Sunday, January 29, 2012

Tennis Career Grand Slam

These athletes today sure are good.  Armstrong wins a hundred times in a row at the Tour de France.  The records of Babe Ruth and Roger Maris are crushed many times over.  Tennis players now keep ripping balls, sprinting, and changing directions for five and six hours at a stretch.  Must be the training.  That Rafa eats McDonalds and Skittles and guzzles sodas and has never been seen in the weight room means nothing.

During the open era of tennis which began in 1968, only one man had won all four of the tennis majors, completing the so-called career grand slam.  That man was Rod Laver.  Laver managed to win all four majors in the same year back in 1969.  An amazing feat. Laver did in one year what nobody else in the open era was able to do in their whole career.  That is until recently.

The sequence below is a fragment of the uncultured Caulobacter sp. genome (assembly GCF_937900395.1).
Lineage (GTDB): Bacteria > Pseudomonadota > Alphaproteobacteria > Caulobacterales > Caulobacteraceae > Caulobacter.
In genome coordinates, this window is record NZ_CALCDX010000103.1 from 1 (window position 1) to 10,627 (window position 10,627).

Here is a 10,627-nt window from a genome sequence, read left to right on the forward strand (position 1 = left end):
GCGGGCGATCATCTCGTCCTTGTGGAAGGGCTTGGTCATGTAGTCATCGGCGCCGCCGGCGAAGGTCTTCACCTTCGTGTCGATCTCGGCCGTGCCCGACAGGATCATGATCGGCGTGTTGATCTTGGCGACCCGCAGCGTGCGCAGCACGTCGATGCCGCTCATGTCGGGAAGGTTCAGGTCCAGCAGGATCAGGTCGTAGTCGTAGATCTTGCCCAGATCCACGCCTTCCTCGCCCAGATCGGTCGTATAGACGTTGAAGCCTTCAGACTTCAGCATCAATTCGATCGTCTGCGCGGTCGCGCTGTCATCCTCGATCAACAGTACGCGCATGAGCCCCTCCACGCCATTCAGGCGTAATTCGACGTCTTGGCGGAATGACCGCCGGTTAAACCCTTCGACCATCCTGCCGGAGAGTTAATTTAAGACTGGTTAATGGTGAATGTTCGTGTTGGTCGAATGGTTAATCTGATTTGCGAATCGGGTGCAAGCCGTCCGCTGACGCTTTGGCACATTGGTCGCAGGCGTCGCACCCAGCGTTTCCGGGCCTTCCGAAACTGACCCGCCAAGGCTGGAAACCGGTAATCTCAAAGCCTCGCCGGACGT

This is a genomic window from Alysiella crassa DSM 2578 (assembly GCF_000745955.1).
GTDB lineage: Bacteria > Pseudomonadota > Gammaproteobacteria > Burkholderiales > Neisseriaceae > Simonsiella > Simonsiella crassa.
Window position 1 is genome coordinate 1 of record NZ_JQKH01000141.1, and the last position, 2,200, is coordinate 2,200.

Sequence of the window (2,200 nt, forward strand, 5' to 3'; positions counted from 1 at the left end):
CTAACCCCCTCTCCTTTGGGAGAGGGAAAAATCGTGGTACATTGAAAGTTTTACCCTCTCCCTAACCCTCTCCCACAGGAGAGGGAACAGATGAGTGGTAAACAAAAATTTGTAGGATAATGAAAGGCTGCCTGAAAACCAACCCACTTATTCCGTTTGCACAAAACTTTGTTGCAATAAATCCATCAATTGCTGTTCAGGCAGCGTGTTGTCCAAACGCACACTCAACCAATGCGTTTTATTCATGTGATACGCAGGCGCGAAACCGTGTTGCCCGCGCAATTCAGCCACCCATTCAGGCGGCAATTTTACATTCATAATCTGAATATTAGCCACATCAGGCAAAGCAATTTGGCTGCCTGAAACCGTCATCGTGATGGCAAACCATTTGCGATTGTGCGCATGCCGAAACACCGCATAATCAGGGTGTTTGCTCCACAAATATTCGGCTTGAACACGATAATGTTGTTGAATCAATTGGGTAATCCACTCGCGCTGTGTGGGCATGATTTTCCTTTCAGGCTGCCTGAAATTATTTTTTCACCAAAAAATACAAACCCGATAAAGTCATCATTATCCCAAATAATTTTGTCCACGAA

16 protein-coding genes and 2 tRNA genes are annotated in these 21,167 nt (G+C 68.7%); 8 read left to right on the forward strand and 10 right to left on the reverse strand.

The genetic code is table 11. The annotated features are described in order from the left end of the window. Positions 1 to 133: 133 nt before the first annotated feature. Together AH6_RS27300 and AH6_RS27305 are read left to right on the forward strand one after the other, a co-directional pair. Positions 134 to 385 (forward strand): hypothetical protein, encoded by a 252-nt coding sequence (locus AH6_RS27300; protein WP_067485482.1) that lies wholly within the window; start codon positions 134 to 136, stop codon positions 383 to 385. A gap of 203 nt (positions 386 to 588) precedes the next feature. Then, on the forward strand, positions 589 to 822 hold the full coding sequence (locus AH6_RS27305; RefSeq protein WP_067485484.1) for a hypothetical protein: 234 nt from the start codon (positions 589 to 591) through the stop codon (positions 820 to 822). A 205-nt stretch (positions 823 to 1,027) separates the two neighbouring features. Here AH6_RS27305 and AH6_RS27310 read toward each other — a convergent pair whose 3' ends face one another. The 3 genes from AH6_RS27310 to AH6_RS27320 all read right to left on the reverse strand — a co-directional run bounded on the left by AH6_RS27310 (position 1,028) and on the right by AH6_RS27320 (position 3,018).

Borg failed. Connors failed. McEnroe failed. Lendl failed. Wilander failed. Becker failed. Edberg failed. Courier failed. Sampras failed.

Not until Andre Agassi teamed up with Gil Reyes did a man win a career slam in the open era.  Unlike when Laver did it, since the late 1970s the four majors have been contested on three different surfaces - clay, grass, and hard court.  So tough was it to beat all your foes on those different surfaces, in the different environments of the four majors, that nobody, none of those great champions listed above, was able to win at all four venues in their careers.

Since Agassi accomplished the feat, Roger Federer and Rafael Nadal have both done it.  Novak Djokovic is within a French title of joining them.  Three have done it.  A fourth is favored to join them.  All since the late 1990s.  Hmm.  What is it about those late 1990s that has turned tennis players into all-time greats?  Probably just the physios they all have traveling with them.  That's it.  The physios and those elastic bands.  And Skittles.

I'm sure that's what it is.

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